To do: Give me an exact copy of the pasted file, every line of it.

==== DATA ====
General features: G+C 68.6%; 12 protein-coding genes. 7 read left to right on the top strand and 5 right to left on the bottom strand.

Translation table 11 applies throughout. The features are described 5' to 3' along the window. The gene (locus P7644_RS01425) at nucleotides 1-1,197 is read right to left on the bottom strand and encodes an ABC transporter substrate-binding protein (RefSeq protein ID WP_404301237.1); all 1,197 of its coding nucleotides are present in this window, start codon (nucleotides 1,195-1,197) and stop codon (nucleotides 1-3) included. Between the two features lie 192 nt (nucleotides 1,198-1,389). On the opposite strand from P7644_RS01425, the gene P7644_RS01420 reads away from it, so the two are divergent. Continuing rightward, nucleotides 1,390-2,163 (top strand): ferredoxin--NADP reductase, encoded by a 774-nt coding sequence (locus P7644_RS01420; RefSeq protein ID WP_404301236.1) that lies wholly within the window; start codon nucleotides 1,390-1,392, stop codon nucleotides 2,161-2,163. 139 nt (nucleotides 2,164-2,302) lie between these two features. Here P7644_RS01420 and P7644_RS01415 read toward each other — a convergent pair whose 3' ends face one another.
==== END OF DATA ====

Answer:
General features: G+C 68.6%; 12 protein-coding genes. 7 read left to right on the top strand and 5 right to left on the bottom strand.

Translation table 11 applies throughout. The features are described 5' to 3' along the window. The gene (locus P7644_RS01425) at nucleotides 1-1,197 is read right to left on the bottom strand and encodes an ABC transporter substrate-binding protein (RefSeq protein ID WP_404301237.1); all 1,197 of its coding nucleotides are present in this window, start codon (nucleotides 1,195-1,197) and stop codon (nucleotides 1-3) included. Between the two features lie 192 nt (nucleotides 1,198-1,389). On the opposite strand from P7644_RS01425, the gene P7644_RS01420 reads away from it, so the two are divergent. Continuing rightward, nucleotides 1,390-2,163 (top strand): ferredoxin--NADP reductase, encoded by a 774-nt coding sequence (locus P7644_RS01420; RefSeq protein ID WP_404301236.1) that lies wholly within the window; start codon nucleotides 1,390-1,392, stop codon nucleotides 2,161-2,163. 139 nt (nucleotides 2,164-2,302) lie between these two features. Here P7644_RS01420 and P7644_RS01415 read toward each other — a convergent pair whose 3' ends face one another.